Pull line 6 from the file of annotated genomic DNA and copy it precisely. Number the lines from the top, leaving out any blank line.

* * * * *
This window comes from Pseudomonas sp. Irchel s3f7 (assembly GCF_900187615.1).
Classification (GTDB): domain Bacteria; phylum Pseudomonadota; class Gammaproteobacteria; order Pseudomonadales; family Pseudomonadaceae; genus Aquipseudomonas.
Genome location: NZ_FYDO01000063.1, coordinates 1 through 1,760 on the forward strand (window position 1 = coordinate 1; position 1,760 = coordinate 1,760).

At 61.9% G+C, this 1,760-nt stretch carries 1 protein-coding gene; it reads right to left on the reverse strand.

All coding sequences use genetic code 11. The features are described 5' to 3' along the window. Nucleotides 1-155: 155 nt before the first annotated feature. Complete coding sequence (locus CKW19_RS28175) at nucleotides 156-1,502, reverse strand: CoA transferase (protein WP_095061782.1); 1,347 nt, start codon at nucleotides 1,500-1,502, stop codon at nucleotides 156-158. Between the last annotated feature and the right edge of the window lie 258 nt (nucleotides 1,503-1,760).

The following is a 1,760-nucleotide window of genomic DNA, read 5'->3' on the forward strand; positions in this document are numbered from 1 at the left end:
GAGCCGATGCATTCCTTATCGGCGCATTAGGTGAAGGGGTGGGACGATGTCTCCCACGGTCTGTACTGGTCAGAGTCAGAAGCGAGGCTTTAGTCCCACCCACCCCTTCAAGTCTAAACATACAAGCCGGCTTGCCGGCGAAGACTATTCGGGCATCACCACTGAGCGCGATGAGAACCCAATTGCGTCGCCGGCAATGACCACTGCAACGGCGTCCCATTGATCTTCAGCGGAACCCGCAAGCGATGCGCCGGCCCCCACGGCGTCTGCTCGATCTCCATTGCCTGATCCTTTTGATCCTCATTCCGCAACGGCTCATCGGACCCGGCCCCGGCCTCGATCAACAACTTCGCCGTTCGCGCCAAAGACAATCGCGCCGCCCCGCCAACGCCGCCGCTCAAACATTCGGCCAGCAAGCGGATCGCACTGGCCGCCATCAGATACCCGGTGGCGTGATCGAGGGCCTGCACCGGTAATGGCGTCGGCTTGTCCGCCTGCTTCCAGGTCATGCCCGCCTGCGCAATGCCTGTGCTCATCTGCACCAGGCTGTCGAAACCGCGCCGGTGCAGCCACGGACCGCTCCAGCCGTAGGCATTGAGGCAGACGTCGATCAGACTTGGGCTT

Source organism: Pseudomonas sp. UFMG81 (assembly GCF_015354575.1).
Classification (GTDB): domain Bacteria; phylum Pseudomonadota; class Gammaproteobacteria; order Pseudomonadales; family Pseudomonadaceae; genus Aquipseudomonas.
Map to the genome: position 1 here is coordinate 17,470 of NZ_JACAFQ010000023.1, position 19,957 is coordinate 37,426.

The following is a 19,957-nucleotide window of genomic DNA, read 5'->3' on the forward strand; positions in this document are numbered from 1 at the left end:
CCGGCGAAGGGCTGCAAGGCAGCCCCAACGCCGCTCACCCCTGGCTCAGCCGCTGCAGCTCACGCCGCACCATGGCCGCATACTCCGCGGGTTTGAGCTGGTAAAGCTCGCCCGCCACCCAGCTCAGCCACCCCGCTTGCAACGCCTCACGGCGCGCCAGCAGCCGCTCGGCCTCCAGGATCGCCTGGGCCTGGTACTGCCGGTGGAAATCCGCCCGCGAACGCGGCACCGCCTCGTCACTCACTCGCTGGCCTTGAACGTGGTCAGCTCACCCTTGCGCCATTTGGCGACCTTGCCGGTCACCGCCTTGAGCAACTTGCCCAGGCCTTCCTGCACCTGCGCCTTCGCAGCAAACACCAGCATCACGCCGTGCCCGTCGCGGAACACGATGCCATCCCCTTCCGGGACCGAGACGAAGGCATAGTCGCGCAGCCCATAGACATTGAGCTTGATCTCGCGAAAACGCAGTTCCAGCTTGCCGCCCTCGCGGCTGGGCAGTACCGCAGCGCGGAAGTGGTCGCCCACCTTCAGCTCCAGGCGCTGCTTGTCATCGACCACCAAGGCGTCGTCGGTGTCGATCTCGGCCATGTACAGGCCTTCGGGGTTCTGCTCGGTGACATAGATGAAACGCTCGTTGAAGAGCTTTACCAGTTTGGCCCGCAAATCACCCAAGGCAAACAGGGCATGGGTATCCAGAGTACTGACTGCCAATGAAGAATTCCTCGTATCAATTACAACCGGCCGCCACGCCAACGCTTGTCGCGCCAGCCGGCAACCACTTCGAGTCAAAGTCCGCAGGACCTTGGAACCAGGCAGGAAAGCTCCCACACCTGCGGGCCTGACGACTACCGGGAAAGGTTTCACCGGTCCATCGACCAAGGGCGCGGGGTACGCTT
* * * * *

The following is a 1,760-nucleotide window of genomic DNA, read 5'->3' on the forward strand; positions in this document are numbered from 1 at the left end: